Former Olympian experienced “great horror” that he wants to turn into an example

Former marathon runner Ricardo Ribas wants to turn the “big scare” he recently experienced, which forced him to undergo cardiac ablation, into an opportunity to include more tests in the list of mandatory sports-medical tests.

“Now I want to rest for 10 or 15 days and then I would like to meet with the federations, the Olympic Committee and the Institute of Youth and Sports to draw attention to the need to include tests like the 24-hour Holter in the annual list,” he says. . Ricardo Ribas at the Lusa agency, less than a week after he had undergone cardiac ablation.

The former long-distance runner and half-distance runner, who considers himself a man of “examples”, wants the health problem he faced, which has now even turned him into a case study for the Hospital de Guimarães, where he was operated on, to serve to alert the consciences.

“I am absolutely sure that there are many athletes, especially platoon athletes, who are not tested and should be. We think we’re selling health, but we’re not. There must be stricter control, even for those who take all the required tests, as was always the case in my case,” says Ricardo Ribas, who saw his life change last October, on October 26, when he did a workout ” at tour pace.”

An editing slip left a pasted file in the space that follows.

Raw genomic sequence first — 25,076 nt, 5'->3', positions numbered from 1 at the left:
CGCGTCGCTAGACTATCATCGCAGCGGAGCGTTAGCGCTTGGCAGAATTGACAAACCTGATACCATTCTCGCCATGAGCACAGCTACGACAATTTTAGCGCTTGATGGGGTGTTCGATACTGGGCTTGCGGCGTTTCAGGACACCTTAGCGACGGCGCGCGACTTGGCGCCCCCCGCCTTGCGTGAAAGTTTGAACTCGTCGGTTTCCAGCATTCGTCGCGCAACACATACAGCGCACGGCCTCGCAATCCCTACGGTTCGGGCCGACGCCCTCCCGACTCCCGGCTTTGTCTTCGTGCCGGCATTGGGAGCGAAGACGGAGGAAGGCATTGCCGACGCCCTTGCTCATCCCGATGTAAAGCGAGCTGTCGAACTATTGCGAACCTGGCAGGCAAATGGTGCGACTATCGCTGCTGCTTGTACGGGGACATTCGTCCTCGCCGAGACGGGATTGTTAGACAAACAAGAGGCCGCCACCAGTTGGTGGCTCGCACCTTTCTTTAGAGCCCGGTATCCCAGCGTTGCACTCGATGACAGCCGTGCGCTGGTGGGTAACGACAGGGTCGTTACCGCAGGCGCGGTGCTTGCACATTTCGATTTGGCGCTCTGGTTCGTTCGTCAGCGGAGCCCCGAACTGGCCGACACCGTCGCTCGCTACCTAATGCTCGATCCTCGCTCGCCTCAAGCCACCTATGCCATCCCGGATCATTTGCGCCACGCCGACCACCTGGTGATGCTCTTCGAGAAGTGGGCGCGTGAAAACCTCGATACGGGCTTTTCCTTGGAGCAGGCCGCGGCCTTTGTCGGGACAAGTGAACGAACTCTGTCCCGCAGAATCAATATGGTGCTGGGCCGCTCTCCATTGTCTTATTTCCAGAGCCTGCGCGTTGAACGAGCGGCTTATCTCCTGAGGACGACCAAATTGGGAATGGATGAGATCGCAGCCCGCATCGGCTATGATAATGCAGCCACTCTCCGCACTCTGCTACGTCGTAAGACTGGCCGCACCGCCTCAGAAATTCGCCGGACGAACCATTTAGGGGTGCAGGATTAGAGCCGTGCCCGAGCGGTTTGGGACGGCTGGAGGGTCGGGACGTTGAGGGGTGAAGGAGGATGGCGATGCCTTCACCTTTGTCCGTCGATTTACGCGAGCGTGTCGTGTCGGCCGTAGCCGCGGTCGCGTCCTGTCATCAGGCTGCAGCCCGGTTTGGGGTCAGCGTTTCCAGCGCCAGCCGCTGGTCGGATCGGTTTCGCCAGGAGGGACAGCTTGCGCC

“It was a sign from above, the doctors say it was an angel,” he says, explaining that in that workout he began to have “a heart rate of 220 and peaked at 245.”

During the episode, Ricardo Ribas says he “thought only of his two daughters and his wife,” experiencing a “terrifying feeling of helplessness.”

After several tests, the diagnosis arrived two days later, with the Holter result: atrial fibrillation, a type of heart arrhythmia in which there are very irregular heartbeats, usually fast.

Since January 2022, when he had covid-19, Ricardo Ribas, who traveled an average of 100 kilometers a week, felt that “something was wrong, because he felt some arrhythmias”, having undergone medical tests that revealed nothing .

Three months after the diagnosis, last Wednesday Ricardo Ribas underwent an ablation catheter, a procedure that took about two and a half hours and which doctors said “resolved the problem.”

45-year-old Ricardo Ribas jokingly said on his Facebook page that the medical procedure took just under the two hours and thirty-eight minutes it took him to run the Rio 2016 Olympic marathon and he speculates that in recovery, which “it’s going really well”, the hardest thing is not being able to drink coffee.

“The doctors say everything is fine, I feel fine,” assures Ricardo Ribas, who is married to athlete Dulce Félix, adding that, after the recovery period is over, he wants to go for walks and “run calmly, without taking the body in limbo”.

Ricardo Ribas, who withdrew from the event last year, is the founder and coach of the Team El Comandante club, which has 150 participating athletes, all of whom are required to undergo medical-sports examinations.

“My club athletes always passed tests, but sometimes I disrespected them. Right now, I’m making them do medical-sports tests,” he vouches, warning: “Health problems knock on the door when you least expect it.”

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